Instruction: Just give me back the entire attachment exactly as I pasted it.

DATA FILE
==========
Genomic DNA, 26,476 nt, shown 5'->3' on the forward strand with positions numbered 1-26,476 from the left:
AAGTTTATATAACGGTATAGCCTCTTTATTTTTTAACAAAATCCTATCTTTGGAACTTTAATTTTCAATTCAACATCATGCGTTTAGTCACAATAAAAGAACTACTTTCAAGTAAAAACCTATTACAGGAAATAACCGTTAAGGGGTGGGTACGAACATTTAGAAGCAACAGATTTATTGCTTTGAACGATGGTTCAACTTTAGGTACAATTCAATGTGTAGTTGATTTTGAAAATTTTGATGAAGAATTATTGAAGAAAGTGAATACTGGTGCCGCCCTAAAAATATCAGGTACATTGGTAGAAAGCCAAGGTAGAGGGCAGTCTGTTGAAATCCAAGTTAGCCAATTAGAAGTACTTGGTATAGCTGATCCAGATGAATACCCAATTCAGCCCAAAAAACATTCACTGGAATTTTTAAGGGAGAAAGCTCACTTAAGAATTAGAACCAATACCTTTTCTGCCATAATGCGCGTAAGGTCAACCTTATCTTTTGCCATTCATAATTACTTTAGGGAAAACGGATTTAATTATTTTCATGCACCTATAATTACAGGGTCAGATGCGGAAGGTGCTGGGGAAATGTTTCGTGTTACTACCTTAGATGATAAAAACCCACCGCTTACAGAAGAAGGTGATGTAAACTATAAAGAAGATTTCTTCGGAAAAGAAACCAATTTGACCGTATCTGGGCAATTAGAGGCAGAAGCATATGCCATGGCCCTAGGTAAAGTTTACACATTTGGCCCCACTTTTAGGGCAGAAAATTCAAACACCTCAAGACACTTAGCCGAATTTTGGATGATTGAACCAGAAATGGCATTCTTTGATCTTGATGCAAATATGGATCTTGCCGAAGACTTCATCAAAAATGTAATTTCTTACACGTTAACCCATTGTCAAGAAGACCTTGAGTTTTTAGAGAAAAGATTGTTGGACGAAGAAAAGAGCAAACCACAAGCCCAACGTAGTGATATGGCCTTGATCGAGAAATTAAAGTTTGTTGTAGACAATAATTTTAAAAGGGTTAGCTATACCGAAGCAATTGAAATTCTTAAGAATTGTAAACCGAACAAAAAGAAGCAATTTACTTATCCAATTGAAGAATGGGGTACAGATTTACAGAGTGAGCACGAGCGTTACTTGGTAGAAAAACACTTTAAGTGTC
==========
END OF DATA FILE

Genomic DNA, 26,476 nt, shown 5'->3' on the forward strand with positions numbered 1-26,476 from the left:
AAGTTTATATAACGGTATAGCCTCTTTATTTTTTAACAAAATCCTATCTTTGGAACTTTAATTTTCAATTCAACATCATGCGTTTAGTCACAATAAAAGAACTACTTTCAAGTAAAAACCTATTACAGGAAATAACCGTTAAGGGGTGGGTACGAACATTTAGAAGCAACAGATTTATTGCTTTGAACGATGGTTCAACTTTAGGTACAATTCAATGTGTAGTTGATTTTGAAAATTTTGATGAAGAATTATTGAAGAAAGTGAATACTGGTGCCGCCCTAAAAATATCAGGTACATTGGTAGAAAGCCAAGGTAGAGGGCAGTCTGTTGAAATCCAAGTTAGCCAATTAGAAGTACTTGGTATAGCTGATCCAGATGAATACCCAATTCAGCCCAAAAAACATTCACTGGAATTTTTAAGGGAGAAAGCTCACTTAAGAATTAGAACCAATACCTTTTCTGCCATAATGCGCGTAAGGTCAACCTTATCTTTTGCCATTCATAATTACTTTAGGGAAAACGGATTTAATTATTTTCATGCACCTATAATTACAGGGTCAGATGCGGAAGGTGCTGGGGAAATGTTTCGTGTTACTACCTTAGATGATAAAAACCCACCGCTTACAGAAGAAGGTGATGTAAACTATAAAGAAGATTTCTTCGGAAAAGAAACCAATTTGACCGTATCTGGGCAATTAGAGGCAGAAGCATATGCCATGGCCCTAGGTAAAGTTTACACATTTGGCCCCACTTTTAGGGCAGAAAATTCAAACACCTCAAGACACTTAGCCGAATTTTGGATGATTGAACCAGAAATGGCATTCTTTGATCTTGATGCAAATATGGATCTTGCCGAAGACTTCATCAAAAATGTAATTTCTTACACGTTAACCCATTGTCAAGAAGACCTTGAGTTTTTAGAGAAAAGATTGTTGGACGAAGAAAAGAGCAAACCACAAGCCCAACGTAGTGATATGGCCTTGATCGAGAAATTAAAGTTTGTTGTAGACAATAATTTTAAAAGGGTTAGCTATACCGAAGCAATTGAAATTCTTAAGAATTGTAAACCGAACAAAAAGAAGCAATTTACTTATCCAATTGAAGAATGGGGTACAGATTTACAGAGTGAGCACGAGCGTTACTTGGTAGAAAAACACTTTAAGTGTC